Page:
Climate change and electricity generation


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Capacity Building in the Field of Wind Energy 6 - 15 December, 2009

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Climate change and electricity generation

  1. 1. Climate Change & Electricity Generation Eng. Rafik Youssef GeorgyConsultant for New & Renewable Energy Authority Tel : ( )– Fax : ( )– Mobile : ( )– E-mail :
  2. 2. Definition of Climate Change►There is a growing scientific consensus that increasinglevels of greenhouse gas emissions are changing the earth’sclimate. ►The natural greenhouse gases include carbon dioxide(CO ), water vapor (H O), nitrous oxide (N O), methane(CH ) and ozone (O ), and are essential if the Earth is tosupport life.►With the exception of water vapor, carbon dioxide is themost plentiful.
  3. 3. Definition of Climate Change►Since the beginning of the Industrial Revolution in , burning fossil fuels and the increased energy needsof a growing world population have added man-made, oranthropogenic, greenhouse gas emissions into theenvironment.► Carbon dioxide constitutes a tiny fraction of the earth’satmosphere about one molecule in three thousand but is thesingle largest waste product of modern industrial society.
  4. 4. Definition of Climate Change►The concentration of carbon dioxide in the atmospherehas risen from about parts per million by volume to thecurrent level of over parts per million by volume andanthropogenically caused atmospheric concentration ofmethane has doubled.► Increasing concentrations of greenhouse gases trap moreterrestrial radiation in the lower atmosphere (troposphere),artificially enhancing the natural greenhouse effect.
  5. 5. Definition of Climate Change The CO level has increased sharply since the beginning of the Industrial Era and is already outside the bounds of natural variability seen in the climate record of the last years. Continuation of current levels of emissions are predicted to raise concentrations to over ppm by .
  6. 6. Definition of Climate Change Instrumental Temperature Record from – indicates a global warming over the past century, with many peaks and valleys suggesting the natural year-to- year variability of climate.
  7. 7. Definition of Climate Change “Developing countries face a fundamental choice. They can mimic the industrial countries, and go through a development phase that is dirty and wasteful and createsan enormous legacy of pollution. Or they can leapfrog over some of the steps followed byindustrial countries and incorporate modern efficient technologies.”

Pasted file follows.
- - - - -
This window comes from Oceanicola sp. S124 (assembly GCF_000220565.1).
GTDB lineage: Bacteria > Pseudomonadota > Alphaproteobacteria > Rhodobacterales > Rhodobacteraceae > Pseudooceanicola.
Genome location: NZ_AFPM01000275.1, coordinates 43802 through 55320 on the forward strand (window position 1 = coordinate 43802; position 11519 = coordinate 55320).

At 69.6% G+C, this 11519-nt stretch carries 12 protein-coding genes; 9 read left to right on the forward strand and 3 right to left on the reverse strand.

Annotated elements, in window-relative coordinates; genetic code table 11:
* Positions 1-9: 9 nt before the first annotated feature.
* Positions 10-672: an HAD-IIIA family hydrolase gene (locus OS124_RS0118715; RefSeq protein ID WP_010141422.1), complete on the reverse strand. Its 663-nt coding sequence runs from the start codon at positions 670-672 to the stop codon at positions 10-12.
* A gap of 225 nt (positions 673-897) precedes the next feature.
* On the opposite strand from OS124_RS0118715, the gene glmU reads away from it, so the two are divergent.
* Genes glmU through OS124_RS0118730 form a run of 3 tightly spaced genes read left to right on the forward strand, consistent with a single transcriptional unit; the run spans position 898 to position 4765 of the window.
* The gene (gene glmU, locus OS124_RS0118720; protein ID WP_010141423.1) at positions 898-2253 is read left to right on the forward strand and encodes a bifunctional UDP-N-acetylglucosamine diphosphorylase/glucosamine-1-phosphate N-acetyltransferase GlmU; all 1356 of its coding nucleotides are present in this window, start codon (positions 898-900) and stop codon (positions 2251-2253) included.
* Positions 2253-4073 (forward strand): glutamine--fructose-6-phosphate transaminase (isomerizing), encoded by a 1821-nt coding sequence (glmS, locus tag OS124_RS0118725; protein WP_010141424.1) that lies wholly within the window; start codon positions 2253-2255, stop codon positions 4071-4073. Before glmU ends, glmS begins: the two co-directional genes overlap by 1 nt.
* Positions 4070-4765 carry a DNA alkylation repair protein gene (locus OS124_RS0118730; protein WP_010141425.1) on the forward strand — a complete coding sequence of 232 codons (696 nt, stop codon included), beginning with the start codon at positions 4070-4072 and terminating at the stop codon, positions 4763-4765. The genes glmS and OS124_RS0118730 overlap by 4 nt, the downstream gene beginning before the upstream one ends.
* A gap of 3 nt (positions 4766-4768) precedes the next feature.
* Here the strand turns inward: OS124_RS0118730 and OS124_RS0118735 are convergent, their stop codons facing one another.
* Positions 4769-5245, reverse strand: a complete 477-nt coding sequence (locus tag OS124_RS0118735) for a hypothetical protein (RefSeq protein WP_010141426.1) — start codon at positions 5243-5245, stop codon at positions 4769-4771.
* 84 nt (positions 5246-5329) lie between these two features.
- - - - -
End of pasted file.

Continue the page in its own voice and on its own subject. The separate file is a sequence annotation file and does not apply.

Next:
8. 8. Climate Change Cost►Developing Countries Trade-off between:•Cost of adopting cleaner and advanced Costtechnologies, and Cost of climate change consequences►CDM as a tool for reconciliation.
  9. 9. Climate Change and Electricity Generation►Substantial, pre-industrial abundances for CH and N Oare found in the tiny bubbles of ancient air trapped in icecores. Both gases have large, natural emission rates, whichhave varied over past climatic changes but have sustained astable atmospheric abundance for the centuries prior to theIndustrial Revolution.► Emissions of CH and N O due to human activities arealso substantial and have caused large relative increases intheir respective burdens over the last century.
  10. 10. Climate Change and Electricity Generation►Industrial Revolution and increase in the worldpopulation caused large relative increase in electricitygeneration.► Increase in electricity generation needs to increase in theusing of fossil fuel.► Increase in the using of fossil fuel, increase emission ofgreenhouse gases.
  11. 11. Climate Change and Electricity Generation Cause for global warming: Carbon dioxide emissions in million tons per year over the last years.
  12. 12. Climate Change and Electricity Generation Power generation is the main Biological degradation is the source of increase main source of increase
  13. 13. Climate Change and Electricity Generation Other human activitiesGlobal trends in major long-lived greenhouse gases through theyear . These five gases account for about of the directclimate change forced by long-lived greenhouse gas increasessince . The remaining is contributed by an assortment of minor halogen gases, mainly HCFC- , CFC- and CCL
  14. 14. Climate Change and Electricity Generation All energy sectors account for more than two thirds of GHG emissions
  15. 15. Climate Change and Electricity GenerationFrom which sectors do the major greenhouse gas emissions comefrom? The picture shows the sources individually for the gases ofcarbon dioxide, methane and nitrous oxide, respectively
  16. 16. Climate Change and Electricity Generation Annual Greenhouse gases emission frompower station represented about % from total sectors emission . Power stations have a big share of greenhouse gases emissions It is the single largest emission source worldwide
  17. 17. Mutual Interactions Between ElectricityGeneration and Climate Change►Power generation emits large quantities of CO .►CO contributes to global warming and henceclimate change►Climate change leads to extreme environmentvariation phenomena, e.g. drought and lowerrainfall profiles.►Scarcity of cooling water needed by fossil fuel –fired power stations.
  18. 18. Climate Change and Power GenerationThe importance of using Renewable Energy No GHG emissions Clean, non polluting and environmentfriendly Available every where in the developingcountries If overcoming relatively high kWh cost, Then An Ideal Solution